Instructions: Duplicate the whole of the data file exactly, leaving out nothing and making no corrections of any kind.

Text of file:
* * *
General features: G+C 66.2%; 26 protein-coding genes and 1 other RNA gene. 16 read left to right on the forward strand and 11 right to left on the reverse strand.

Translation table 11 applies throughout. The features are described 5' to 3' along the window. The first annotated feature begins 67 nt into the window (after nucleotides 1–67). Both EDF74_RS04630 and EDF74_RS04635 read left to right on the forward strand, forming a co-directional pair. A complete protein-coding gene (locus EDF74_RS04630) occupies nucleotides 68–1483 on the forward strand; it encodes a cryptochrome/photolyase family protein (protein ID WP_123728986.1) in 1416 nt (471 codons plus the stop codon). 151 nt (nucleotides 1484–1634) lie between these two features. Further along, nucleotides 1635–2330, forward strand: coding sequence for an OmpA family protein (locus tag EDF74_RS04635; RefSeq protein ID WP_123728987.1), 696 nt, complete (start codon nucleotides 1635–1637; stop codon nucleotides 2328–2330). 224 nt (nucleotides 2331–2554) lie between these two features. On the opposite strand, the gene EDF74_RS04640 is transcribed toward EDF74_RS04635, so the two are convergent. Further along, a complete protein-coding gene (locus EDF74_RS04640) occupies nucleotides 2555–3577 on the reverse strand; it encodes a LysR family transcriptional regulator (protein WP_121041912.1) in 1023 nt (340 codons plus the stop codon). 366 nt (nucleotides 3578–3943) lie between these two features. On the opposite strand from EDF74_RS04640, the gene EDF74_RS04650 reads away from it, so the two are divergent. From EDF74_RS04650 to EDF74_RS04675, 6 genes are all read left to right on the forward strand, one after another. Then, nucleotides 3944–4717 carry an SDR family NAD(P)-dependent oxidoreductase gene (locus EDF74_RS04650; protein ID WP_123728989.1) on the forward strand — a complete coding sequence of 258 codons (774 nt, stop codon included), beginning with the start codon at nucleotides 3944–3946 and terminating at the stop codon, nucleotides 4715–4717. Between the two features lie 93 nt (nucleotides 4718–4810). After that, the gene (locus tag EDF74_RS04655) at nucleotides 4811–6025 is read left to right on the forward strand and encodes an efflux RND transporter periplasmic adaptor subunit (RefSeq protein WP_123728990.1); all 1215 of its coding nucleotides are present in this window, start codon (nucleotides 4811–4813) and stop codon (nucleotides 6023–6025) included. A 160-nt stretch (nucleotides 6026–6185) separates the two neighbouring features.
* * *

General features: G+C 66.2%; 26 protein-coding genes and 1 other RNA gene. 16 read left to right on the forward strand and 11 right to left on the reverse strand.

Translation table 11 applies throughout. The features are described 5' to 3' along the window. The first annotated feature begins 67 nt into the window (after nucleotides 1–67). Both EDF74_RS04630 and EDF74_RS04635 read left to right on the forward strand, forming a co-directional pair. A complete protein-coding gene (locus EDF74_RS04630) occupies nucleotides 68–1483 on the forward strand; it encodes a cryptochrome/photolyase family protein (protein ID WP_123728986.1) in 1416 nt (471 codons plus the stop codon). 151 nt (nucleotides 1484–1634) lie between these two features. Further along, nucleotides 1635–2330, forward strand: coding sequence for an OmpA family protein (locus tag EDF74_RS04635; RefSeq protein ID WP_123728987.1), 696 nt, complete (start codon nucleotides 1635–1637; stop codon nucleotides 2328–2330). 224 nt (nucleotides 2331–2554) lie between these two features. On the opposite strand, the gene EDF74_RS04640 is transcribed toward EDF74_RS04635, so the two are convergent. Further along, a complete protein-coding gene (locus EDF74_RS04640) occupies nucleotides 2555–3577 on the reverse strand; it encodes a LysR family transcriptional regulator (protein WP_121041912.1) in 1023 nt (340 codons plus the stop codon). 366 nt (nucleotides 3578–3943) lie between these two features. On the opposite strand from EDF74_RS04640, the gene EDF74_RS04650 reads away from it, so the two are divergent. From EDF74_RS04650 to EDF74_RS04675, 6 genes are all read left to right on the forward strand, one after another. Then, nucleotides 3944–4717 carry an SDR family NAD(P)-dependent oxidoreductase gene (locus EDF74_RS04650; protein ID WP_123728989.1) on the forward strand — a complete coding sequence of 258 codons (774 nt, stop codon included), beginning with the start codon at nucleotides 3944–3946 and terminating at the stop codon, nucleotides 4715–4717. Between the two features lie 93 nt (nucleotides 4718–4810). After that, the gene (locus tag EDF74_RS04655) at nucleotides 4811–6025 is read left to right on the forward strand and encodes an efflux RND transporter periplasmic adaptor subunit (RefSeq protein WP_123728990.1); all 1215 of its coding nucleotides are present in this window, start codon (nucleotides 4811–4813) and stop codon (nucleotides 6023–6025) included. A 160-nt stretch (nucleotides 6026–6185) separates the two neighbouring features.